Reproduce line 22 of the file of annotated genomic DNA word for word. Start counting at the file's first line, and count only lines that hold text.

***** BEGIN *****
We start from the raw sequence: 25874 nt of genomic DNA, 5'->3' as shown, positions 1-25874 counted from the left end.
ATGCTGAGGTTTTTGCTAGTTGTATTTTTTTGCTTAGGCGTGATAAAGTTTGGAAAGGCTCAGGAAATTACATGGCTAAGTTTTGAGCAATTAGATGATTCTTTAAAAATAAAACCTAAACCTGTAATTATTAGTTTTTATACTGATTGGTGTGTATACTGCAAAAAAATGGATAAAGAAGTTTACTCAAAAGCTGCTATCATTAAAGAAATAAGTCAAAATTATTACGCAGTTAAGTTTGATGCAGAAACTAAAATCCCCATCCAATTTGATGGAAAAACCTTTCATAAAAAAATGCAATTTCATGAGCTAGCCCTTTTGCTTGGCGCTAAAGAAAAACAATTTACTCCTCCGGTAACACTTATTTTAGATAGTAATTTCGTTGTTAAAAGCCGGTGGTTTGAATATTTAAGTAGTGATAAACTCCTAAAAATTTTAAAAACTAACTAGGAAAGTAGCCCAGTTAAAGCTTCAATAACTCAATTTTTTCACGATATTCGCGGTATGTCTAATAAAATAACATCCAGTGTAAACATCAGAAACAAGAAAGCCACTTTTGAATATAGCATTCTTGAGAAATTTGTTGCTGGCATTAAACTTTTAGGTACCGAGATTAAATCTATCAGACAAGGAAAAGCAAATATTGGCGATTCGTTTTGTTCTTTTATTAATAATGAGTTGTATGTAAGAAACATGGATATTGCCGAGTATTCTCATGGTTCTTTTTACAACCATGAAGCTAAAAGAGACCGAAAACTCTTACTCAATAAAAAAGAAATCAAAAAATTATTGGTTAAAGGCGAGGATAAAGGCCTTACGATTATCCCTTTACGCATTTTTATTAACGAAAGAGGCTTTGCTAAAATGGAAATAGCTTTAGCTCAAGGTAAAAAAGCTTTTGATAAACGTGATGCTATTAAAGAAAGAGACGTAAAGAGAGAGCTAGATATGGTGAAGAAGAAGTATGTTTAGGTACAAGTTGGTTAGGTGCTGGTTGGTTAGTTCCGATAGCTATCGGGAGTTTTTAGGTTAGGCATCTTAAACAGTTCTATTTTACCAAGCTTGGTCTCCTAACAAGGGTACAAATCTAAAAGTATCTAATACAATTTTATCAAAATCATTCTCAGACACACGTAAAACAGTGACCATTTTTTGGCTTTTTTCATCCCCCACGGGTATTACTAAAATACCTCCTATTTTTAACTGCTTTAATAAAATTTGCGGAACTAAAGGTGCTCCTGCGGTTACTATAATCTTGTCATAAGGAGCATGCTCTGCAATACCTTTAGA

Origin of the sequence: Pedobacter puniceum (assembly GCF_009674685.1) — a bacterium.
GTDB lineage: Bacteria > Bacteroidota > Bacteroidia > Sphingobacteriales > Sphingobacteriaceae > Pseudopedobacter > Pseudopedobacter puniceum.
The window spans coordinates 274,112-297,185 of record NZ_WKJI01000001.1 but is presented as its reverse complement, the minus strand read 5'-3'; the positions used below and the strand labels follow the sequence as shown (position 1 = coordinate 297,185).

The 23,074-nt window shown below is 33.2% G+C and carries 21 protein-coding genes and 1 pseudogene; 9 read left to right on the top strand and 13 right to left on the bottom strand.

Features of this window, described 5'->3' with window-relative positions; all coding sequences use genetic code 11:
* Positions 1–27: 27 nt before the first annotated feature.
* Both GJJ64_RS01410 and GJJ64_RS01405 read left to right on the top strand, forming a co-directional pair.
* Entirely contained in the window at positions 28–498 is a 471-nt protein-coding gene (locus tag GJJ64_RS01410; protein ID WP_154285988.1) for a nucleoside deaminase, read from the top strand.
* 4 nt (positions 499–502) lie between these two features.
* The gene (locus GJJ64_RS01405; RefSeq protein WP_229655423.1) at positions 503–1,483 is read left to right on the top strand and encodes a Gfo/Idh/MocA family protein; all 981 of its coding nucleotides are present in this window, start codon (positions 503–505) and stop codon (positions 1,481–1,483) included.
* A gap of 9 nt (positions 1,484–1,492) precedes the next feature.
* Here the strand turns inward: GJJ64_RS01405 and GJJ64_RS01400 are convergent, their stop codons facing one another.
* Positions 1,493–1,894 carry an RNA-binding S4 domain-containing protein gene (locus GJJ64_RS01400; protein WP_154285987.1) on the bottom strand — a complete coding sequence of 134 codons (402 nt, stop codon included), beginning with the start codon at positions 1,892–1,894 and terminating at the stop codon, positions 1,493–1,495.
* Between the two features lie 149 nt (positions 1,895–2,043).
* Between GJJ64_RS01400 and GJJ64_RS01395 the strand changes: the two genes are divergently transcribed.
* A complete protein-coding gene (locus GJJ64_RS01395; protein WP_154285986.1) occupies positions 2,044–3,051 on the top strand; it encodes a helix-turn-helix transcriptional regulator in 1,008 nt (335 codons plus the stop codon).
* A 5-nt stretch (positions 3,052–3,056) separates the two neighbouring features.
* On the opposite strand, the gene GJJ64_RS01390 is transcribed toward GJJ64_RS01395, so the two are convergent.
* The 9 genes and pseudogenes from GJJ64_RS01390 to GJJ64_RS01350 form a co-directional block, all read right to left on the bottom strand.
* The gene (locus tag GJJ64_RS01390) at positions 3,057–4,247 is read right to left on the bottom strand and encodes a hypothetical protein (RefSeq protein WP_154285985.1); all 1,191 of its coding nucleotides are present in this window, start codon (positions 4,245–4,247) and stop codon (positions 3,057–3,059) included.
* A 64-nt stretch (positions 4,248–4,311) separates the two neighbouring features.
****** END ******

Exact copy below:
* The gene (locus tag GJJ64_RS01390) at positions 3,057–4,247 is read right to left on the bottom strand and encodes a hypothetical protein (RefSeq protein WP_154285985.1); all 1,191 of its coding nucleotides are present in this window, start codon (positions 4,245–4,247) and stop codon (positions 3,057–3,059) included.